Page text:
High cholesterol levels can increase the risk of developing fatty deposits in the arteries, which can lead to a heart attack or stroke. Taking a cholesterol test at regular intervals, hence, is important as they can help to identify individuals at risk of developing heart disease or stroke.
What is Cholesterol ?
Cholesterol, a waxy, fat-like molecule present in your body’s cells, helps in building cell walls, producing hormones and aiding digestion. It is carried through your bloodstream by proteins known as lipoproteins.
Who needs to get checked for cholesterol ?
Most adults over the age of 20 should have their cholesterol levels checked every 4 to 6 years. People in their 40s may have a higher risk for heart disease and stroke, so it is especially important for those in this age group to have their cholesterol levels checked regularly. Also, people with a higher risk of developing heart disease, such as those with a family history, should have their cholesterol tested more frequently.
Cholesterol screening benefits
Knowing your cholesterol levels can help you take steps to prevent common conditions like heart disease and stroke, which could lead to death. Cholesterol tests are usually part of a routine physical exam. The cholesterol test cost is less than $100 and often includes other basic tests that can help detect any health issues. It’s important to know that these tests are not painful, invasive or difficult at home—they just require you to swallow a pill or take blood from your arm.
How often should you be tested?
How often you should be tested depends on your age and family history. Your doctor could advise that you get tested every five to ten years if you’re between the ages of 20 and 39. If you are 40 or older, a more frequent screening is recommended—every 4 years if there is no history of heart disease in your family, or every 3 years if there is a history of heart disease in your family. A cholesterol test should be performed more frequently if you have diabetes or high blood pressure because these disorders raise your chance of developing heart disease.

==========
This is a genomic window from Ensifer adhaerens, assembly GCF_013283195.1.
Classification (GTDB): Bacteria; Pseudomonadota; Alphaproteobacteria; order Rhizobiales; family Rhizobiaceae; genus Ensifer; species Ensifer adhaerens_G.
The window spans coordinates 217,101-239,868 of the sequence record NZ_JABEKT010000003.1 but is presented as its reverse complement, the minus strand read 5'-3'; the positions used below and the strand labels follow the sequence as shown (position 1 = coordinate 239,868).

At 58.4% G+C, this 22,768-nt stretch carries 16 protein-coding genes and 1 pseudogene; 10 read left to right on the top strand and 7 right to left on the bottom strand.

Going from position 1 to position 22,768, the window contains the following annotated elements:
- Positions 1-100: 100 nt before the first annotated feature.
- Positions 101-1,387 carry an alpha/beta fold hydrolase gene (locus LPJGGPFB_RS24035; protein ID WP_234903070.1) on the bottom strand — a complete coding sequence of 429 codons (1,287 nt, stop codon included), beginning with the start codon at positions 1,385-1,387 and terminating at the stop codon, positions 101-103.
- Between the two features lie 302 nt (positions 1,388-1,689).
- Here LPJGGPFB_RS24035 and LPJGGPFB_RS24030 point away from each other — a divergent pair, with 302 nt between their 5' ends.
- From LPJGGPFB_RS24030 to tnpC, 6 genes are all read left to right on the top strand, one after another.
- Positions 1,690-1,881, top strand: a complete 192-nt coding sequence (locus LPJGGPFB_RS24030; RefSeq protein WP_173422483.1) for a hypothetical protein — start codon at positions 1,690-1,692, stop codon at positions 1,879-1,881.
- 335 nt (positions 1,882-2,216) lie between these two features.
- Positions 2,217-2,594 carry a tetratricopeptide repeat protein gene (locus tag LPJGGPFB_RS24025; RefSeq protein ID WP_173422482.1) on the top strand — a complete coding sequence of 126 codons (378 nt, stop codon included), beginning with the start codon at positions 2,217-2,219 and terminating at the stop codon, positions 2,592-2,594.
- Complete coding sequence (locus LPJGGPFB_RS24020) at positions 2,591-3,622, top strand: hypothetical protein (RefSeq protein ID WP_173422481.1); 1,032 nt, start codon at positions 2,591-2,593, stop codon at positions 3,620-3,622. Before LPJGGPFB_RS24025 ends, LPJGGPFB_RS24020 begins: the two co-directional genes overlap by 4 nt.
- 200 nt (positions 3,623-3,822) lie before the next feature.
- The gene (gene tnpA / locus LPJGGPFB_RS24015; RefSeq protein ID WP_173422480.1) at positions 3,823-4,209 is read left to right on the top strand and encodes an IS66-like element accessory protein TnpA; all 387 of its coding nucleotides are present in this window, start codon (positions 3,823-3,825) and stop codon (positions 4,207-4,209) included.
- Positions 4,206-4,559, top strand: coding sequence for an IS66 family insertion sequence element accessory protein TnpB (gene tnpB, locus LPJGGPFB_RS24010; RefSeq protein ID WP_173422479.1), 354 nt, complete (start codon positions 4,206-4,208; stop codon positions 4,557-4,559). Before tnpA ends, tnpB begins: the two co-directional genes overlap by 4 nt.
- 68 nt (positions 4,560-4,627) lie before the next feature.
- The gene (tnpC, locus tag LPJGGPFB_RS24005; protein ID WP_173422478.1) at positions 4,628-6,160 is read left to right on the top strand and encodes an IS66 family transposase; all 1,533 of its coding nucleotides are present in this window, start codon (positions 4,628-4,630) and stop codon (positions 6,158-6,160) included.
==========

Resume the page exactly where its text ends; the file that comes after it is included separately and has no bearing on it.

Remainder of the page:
What does your cholesterol level mean for you?
Like all fats and lipids in the body, cholesterol is transported around in your blood by different types of particles. There are two types of cholesterol: high-density lipoprotein (HDL) cholesterol and low-density lipoprotein (LDL) cholesterol. HDLs aid the breakdown of fat, while LDLs transport fats from one place to another in your body.
High levels of LDLs
If you have high levels of LDLs or if those levels are getting higher over time—like they do when you eat a lot of saturated fat—it could mean that you have heart disease risk factors or symptoms. It is often referred to as “bad” cholesterol because high levels can build up in the walls of the arteries, leading to narrowing of the arteries (atherosclerosis) and an increased risk of heart disease, stroke, and other health problems.
High levels of triglycerides
High levels of triglycerides or low levels of HDLs in your bloodstream can cause problems related to heart health and increase your risk for stroke or heart attack, among other illnesses. Treatment for high triglyceride and LDL levels usually involves lifestyle changes, such as eating a healthy diet, exercising regularly, and avoiding smoking. In some cases medications may also be used to help lower triglyceride and LDL levels.
Lowering the cholesterol
Your risk of heart disease may increase if your cholesterol levels are high. Your doctor can help you lower these levels with lifestyle changes and medication.
Lifestyle changes that may help lower your cholesterol include:
- Eating a diet low in saturated fat, trans fat, and cholesterol.
- Eating plenty of fruits, vegetables, whole grains and other fiber-rich foods.
- Quitting smoking. The habit affects your IQ levels as well.
- Losing excess weight if you are overweight or obese.
- Maintaining a healthy weight through physical activity.
- Reporting any family history of premature heart disease to your doctor.
If lifestyle changes aren’t enough to bring down your LDL (bad) cholesterol level after 2–3 months, talk to your doctor about taking statin medications such as simvastatin (Zocor), atorvastatin (Lipitor), rosuvastatin (Crestor), pravastatin sodium salt (Pravachol) or pitavastatin sodium salt (Livalo).
There are many reasons why you should have your cholesterol levels tested. For example, it helps determine if you’re at risk for heart disease or stroke and therefore need to take action. Because high cholesterol levels can lead to serious health problems, it’s important to know if yours is too high so that you can make changes before it’s too late!